THE NAUGHTY FLIRT is a fun little diversion a picture best known for early role of Myrna Loy who now broke out of her roles of ‘Asians’ and other exotic folk. MGM still did not know how to use Myrna Loy but they would find out as well all know with the advent of the “THIN MAN” series. Another component of this film is the neglected performance, all be it dated of Alice White.
Alice White following in the ranks somewhere between Jean Harlow, Clara Bow and Colleen Moore. Moore was a contemporary of Alice White in that they shared subject matter of film plus a shared bobbed hair style influenced by Louise Brooks and the ‘Flapper’ look.
The Directing chair was inhabited by Edward Cline who had done work with Buster Keaton during the early 1920’s so the comedy, pace and camera angles are in good hands. Still learning to direct with dialogue at this time in Hollywood often made scenes seem static as if on the stage.
THE NAUGHTY FLIRT is your typical film of that nature as a rich party girl Katherine Constance “Kay” Elliott (Alice White) sets her sights of straight laced lawyer type Alan Joseph Ward played by Paul Page. You get the band of eccentric characters in the “gang’ all making fun of the police and authority figures. This is a pre-code picture so there is a lot of thumbing their collective noses and sometimes wrinkling them at the aspect of work and responsibility.
Pictures like these often will have an attempt at redemption or some type of ‘moral message’. In Colleen Moore film WHY BE GOOD (1929) which was silent was the message of the ‘good time” for the shop girl trapped in a clerk job and ‘wanting to live” similar to THE NAUGHTY FLIRT.
Alice White’s character did not have a job but rich lawyer father paying the way and finding out that she had ‘gone to far’ when arrested In true tradition Kay finds she must change so she goes to work for Alan with disastrous results. Ward even gets here to clean his inkwell. Kay is sought after and has the reputation of being engaged to a man after knowing him for only 30 mins. This was a talking film so you got plenty of examples of “Flapper’ slang and games. One game was a ‘Cinderella” dance where the shoes of all the women are tossed on the floor and the men scramble to get them then find the girl they fit.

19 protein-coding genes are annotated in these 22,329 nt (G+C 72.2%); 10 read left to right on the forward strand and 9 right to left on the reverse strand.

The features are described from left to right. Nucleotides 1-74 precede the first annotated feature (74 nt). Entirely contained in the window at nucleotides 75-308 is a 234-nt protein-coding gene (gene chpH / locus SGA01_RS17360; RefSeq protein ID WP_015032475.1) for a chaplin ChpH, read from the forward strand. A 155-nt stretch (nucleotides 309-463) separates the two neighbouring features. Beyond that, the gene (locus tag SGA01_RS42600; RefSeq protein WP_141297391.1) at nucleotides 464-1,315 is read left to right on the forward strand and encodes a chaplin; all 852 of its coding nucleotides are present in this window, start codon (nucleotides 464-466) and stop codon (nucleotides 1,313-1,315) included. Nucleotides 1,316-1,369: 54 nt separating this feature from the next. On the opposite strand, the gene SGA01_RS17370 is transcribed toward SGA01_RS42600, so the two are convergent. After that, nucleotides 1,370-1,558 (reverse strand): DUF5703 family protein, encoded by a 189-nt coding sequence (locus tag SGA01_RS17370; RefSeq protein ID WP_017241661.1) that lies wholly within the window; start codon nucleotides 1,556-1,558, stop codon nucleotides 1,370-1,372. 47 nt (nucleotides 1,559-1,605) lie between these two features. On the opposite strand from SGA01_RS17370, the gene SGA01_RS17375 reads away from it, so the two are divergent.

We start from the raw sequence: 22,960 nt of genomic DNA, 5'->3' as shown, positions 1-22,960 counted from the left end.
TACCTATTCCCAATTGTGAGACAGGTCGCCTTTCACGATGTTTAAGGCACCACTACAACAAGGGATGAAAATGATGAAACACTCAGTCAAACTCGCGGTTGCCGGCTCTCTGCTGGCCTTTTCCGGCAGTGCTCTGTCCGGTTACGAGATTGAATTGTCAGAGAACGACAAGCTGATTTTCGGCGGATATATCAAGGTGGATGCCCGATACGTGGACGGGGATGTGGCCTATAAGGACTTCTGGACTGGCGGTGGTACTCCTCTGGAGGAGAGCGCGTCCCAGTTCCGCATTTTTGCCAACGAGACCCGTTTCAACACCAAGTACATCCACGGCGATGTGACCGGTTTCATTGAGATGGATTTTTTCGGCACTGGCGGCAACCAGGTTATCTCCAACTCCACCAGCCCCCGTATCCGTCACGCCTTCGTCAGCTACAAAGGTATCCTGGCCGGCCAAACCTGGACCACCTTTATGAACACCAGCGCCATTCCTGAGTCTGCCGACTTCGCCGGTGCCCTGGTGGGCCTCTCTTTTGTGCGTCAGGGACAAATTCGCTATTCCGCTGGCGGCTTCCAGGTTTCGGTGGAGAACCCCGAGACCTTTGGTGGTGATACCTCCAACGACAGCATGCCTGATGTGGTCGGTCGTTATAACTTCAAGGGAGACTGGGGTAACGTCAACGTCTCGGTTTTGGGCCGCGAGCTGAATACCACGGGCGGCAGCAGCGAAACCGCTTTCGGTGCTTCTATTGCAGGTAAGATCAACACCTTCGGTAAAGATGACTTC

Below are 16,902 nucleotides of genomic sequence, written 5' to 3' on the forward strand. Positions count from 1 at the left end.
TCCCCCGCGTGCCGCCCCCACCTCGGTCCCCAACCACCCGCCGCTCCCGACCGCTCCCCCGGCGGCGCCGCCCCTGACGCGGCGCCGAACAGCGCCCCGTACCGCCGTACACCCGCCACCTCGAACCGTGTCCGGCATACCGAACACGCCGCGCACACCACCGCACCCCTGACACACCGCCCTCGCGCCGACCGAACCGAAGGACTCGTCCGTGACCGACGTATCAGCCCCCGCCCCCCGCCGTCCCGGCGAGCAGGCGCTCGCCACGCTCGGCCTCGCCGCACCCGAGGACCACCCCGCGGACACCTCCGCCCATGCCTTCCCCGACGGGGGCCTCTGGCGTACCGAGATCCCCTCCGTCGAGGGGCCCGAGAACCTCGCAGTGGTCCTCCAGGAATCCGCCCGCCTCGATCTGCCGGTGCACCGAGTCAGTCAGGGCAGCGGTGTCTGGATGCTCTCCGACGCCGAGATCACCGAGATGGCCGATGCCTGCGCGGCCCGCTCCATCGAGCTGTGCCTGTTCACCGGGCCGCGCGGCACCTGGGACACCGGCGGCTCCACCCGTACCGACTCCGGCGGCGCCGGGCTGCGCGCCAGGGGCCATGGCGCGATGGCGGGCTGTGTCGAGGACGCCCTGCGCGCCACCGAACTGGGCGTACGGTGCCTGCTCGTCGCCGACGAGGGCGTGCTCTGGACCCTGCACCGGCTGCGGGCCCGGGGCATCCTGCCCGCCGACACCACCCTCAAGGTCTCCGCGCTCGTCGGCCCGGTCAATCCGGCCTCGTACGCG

In the end Kay does get her lawyer man with a bit of chicanery from others including her father. Myrna Loy is quite wonderful as the scheming Linda Gregory. Gregory does her best to try and get Alan (Or does she?) with a late night bedroom door sequence similar to farce the night before Kay’s wedding very well handled for the time by Edward Cline’s direction. Like it or not this is an Alice White picture and Loy’s star had not yet risen.
Alice White has been thought of a second rate Clara Bow with her style, her voice yet i beg to differ in that opinion. White brings an almost whimsical quality as she moves, dances, wiggles her nose plus the added feature of dialogue. White was also an early advocate of Fitness for screen stars and along with a few others took part in diet, exercise and massage routines supplied by one of the first fitness gurus Sylvia of Hollywood. Alice White wanted to improve so she took time away to learn acting in 1931. White’s career was derailed when she returned in 1933 with scandal of an affair with boyfriend actor Jack Warburton and another man screenwriter Sy Bartlett who would be her future husband. Unfortunately unlike her character of Kay in the film, she would not fair to well as she relegated to bit roles and leaving all together to be a secretary. Alice White passed away in 1983 at the age of 78 from stroke complications.
Her performances live on along with other such as THE NAUGHTY FLIRT which is a time piece of the “flapper” age like so many of them were this one with dialogue. Good fun, good performances and an emerging Myrna Loy. Champagne and responsibility flowed freely.